The book of the title is, for much of the novel, a blank. For quite a while it gets, at best, oblique mention -- typically:

'Have you decided anything about the book ?' She was not referring to any book being written by Gerard, there was as yet no such thing, but to another book.
       Murdoch only slowly introduces readers to this other book and the arrangements surrounding it: there's mention of a 'book committee', for example, but Murdoch takes her time in revealing its purpose. The committee in fact styles itself as 'the Gesellschaft', in imitation of the Robert-Musil-Gesellschaft (not to be confused with the modern-day IRMG), set up in the 1930s to financially support Musil's writing. It is, in full, the Crimondgesellschaft, which, back in the day, was set up: "as a group of supporters who would contribute appropriate sums of money annually in order to give Crimond enough free time to write his book". Crimond is David Crimond, and when they were students: "he impressed them all, he perhaps even more than Gerard was the one of whom everything was expected". Crimond had, in the years that followed, become: "a well-known figure in left-wing politics, a respected, or notorious, theorist" -- but even he, after all these years: "had failed too, at any rate had not yet succeeded". He had stood, unsuccessfully, for parliament for example, and while he had published he had not yet published 'the book'.
       As the decades passed, Crimond had been the only one who: "retained the extreme left-wing idealism which they had once shared". They've all rather soured on him (and his ideology, which one of them dismisses as: "a fashionable amalgam, senseless but dangerous -- a kind of Taoism with a dash of Heraclitus and modern physics, then labelled Marxism") over the years -- especially after, many years earlier, he had had an affair with Jean, the wife of one of the original group, Duncan; for a time Jean had left Duncan, but she returned to him. Still, the Gesellschaft continue providing regular financial support -- even as they know practically nothing about how the project is going (indeed, whether Crimond is even working on it at all), as, e.g.: "Gerard did infrequently see the miscreant, ostensibly to ask about the book, though this subject was rarely raised and never pursued".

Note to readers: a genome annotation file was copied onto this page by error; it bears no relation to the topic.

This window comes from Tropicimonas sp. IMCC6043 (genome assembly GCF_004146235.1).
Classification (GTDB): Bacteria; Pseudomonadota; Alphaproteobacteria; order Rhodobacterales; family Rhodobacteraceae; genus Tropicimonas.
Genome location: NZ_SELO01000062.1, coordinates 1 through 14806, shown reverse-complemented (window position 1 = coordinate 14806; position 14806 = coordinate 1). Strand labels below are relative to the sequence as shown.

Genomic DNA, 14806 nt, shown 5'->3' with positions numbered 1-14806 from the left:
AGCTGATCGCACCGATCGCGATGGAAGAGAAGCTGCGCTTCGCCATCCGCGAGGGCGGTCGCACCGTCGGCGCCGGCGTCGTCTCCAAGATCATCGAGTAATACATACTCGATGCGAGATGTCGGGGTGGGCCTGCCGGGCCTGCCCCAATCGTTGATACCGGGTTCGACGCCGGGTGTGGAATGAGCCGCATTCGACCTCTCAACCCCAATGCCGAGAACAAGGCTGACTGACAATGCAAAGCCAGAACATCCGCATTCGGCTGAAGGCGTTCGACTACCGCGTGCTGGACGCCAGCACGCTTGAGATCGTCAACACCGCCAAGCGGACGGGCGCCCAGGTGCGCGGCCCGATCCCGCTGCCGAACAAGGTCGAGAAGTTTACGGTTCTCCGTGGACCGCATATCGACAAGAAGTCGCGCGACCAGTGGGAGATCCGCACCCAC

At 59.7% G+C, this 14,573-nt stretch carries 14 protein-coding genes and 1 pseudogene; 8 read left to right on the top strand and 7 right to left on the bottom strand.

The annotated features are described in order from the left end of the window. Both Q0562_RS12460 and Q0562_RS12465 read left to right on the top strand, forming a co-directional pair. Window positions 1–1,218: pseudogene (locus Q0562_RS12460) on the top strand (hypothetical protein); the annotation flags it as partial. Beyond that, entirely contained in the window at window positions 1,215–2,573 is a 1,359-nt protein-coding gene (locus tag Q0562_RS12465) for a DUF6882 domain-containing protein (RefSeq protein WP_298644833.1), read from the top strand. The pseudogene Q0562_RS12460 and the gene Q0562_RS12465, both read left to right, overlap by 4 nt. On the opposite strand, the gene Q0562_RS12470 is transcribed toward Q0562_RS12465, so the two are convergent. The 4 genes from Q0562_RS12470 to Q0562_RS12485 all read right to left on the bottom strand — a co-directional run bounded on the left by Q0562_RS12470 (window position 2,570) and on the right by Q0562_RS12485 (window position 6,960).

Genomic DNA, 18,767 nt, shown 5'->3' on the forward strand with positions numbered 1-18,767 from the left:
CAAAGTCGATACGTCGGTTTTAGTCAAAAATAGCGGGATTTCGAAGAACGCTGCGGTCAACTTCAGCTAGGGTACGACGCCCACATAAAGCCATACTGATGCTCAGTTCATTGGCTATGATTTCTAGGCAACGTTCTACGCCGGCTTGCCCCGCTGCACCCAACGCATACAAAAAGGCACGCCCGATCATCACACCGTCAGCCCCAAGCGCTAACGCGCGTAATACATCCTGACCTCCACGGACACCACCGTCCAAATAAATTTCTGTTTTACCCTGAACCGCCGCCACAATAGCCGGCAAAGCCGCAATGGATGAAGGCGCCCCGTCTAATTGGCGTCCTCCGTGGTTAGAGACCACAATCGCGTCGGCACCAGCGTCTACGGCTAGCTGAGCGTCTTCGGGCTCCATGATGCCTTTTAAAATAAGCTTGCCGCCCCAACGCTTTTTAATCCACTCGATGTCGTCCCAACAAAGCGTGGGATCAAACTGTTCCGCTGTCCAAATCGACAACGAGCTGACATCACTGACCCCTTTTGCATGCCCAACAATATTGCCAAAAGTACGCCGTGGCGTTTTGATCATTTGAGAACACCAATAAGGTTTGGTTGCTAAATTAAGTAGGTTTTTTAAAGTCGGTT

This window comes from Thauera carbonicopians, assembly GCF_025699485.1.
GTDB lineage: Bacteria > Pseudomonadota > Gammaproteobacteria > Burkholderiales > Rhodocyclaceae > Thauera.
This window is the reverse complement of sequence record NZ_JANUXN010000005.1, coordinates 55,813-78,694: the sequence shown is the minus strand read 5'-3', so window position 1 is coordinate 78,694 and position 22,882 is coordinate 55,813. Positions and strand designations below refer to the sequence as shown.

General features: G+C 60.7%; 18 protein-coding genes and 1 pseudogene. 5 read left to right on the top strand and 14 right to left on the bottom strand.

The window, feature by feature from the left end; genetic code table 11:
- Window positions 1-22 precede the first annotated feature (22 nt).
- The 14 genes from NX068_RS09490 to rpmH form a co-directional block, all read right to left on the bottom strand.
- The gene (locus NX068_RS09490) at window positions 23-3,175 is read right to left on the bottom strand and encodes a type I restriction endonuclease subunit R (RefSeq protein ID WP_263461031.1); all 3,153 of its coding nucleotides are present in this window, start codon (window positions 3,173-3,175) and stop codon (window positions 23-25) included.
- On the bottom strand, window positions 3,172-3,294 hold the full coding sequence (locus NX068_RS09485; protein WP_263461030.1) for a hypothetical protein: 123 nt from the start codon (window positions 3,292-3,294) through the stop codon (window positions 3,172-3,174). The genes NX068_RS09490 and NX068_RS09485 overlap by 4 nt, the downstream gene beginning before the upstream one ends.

They have more than their doubts about it, and Crimond:
     Years passed during which Crimond continued to receive a salary which set him free to indulge in political activity which his 'supporters' increasingly disapproved of, and to write, or pretend to write, a book which, if it ever appeared, must exert a dangerous and pernicious influence. It became more difficult to feel that this was simply a matter of keeping a promise, and began to be thought of as a ridiculous, irrational, intolerable situation about which something must be done.
       Still, they find, as Gerard sums up:
We don't like Crimond or his book but we're stuck with both.
       The Commem Ball at which the novel opens marks a turning point, as Crimond again steals Jean from Duncan: she leaves her husband again, throwing her lot in entirely with Crimond. He is genuinely, passionately in love with her -- but it is certainly a queer relationship, as they also recognize:
'We're crazy people,' he would sometimes say, 'it's like Kafka.'
     'It's like happy Kafka,' said Jean.
       Crimond certainly has the crazy part right ..... Murdoch also makes a Chekhovian point of noting Crimond's gun collection -- "I've always played with guns", he explains to Jean, and while he plans to (and then does) get rid of most of them, he insists on keeping some, as: "I want to be able to kill myself if necessary" .....
       Meanwhile, distraught Duncan can not get over the loss of his wife, and feels:
He would do something terrible. He would kill Crimond. He would have to.
       And then -- well, deep into the novel -- Crimond reveals that the book is finished. We still learn little about it, beyond (eventually) that Oxford University Press is publishing it and whatever one is to make of Crimond's description:
It's philosophy, if you like -- but what does that mean -- it's thinking, and it's a programme of action. That's its point.